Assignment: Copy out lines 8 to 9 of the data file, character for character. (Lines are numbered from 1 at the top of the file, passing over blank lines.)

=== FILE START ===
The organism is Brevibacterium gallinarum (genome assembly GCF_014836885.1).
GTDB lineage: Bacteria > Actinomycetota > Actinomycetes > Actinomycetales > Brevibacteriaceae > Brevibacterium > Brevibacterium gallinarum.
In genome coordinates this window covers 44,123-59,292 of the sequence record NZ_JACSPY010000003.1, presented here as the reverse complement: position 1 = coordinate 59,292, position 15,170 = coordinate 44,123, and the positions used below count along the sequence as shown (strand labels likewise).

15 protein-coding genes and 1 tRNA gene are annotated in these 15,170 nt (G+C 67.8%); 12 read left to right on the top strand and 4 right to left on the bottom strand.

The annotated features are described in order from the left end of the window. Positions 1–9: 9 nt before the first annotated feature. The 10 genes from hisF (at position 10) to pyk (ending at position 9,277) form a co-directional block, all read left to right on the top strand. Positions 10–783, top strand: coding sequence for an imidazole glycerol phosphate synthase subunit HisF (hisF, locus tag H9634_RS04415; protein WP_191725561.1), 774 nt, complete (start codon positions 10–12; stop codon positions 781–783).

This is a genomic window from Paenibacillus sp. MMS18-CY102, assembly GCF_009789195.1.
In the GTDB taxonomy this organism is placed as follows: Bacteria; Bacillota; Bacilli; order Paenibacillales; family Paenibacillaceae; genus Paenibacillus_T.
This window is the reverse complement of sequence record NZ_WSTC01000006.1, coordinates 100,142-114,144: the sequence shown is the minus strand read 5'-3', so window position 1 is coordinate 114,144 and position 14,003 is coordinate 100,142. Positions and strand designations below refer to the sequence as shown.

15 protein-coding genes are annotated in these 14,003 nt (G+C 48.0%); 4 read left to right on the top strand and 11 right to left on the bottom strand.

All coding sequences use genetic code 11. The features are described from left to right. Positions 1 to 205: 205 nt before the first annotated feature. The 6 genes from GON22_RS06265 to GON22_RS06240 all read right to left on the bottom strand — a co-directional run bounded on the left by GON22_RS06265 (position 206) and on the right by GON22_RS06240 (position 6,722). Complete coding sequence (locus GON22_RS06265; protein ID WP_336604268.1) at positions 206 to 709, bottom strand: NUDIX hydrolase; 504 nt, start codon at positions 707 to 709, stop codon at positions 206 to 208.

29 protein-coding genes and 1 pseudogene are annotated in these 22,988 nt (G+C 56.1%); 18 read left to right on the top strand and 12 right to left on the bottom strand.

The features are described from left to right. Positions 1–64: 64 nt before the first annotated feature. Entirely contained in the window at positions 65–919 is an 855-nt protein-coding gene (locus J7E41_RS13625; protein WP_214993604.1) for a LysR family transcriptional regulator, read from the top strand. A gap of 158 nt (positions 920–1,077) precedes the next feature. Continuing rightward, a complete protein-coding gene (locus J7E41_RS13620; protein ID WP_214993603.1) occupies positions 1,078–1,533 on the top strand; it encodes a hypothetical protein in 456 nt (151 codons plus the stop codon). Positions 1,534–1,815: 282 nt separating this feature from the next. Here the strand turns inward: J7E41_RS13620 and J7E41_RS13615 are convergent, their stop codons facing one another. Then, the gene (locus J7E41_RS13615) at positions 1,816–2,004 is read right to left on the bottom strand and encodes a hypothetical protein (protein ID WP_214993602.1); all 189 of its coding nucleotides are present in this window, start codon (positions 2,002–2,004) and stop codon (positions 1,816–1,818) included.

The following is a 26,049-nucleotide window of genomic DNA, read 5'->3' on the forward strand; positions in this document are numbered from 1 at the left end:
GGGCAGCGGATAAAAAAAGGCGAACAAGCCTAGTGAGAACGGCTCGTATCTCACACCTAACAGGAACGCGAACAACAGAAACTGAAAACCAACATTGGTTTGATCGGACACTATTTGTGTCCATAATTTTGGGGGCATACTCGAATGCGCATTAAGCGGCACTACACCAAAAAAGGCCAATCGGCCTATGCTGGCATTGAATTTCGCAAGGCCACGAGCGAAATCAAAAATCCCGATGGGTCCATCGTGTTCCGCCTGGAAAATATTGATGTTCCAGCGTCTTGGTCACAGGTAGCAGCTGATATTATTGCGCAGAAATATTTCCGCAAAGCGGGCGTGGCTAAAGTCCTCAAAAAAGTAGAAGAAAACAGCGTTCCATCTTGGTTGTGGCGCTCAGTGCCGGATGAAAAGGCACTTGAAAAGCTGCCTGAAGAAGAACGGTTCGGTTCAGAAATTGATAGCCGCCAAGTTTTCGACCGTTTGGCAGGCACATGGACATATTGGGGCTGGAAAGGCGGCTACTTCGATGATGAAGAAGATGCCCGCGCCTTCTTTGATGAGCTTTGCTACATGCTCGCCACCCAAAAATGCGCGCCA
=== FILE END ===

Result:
This window is the reverse complement of sequence record NZ_WSTC01000006.1, coordinates 100,142-114,144: the sequence shown is the minus strand read 5'-3', so window position 1 is coordinate 114,144 and position 14,003 is coordinate 100,142. Positions and strand designations below refer to the sequence as shown.

15 protein-coding genes are annotated in these 14,003 nt (G+C 48.0%); 4 read left to right on the top strand and 11 right to left on the bottom strand.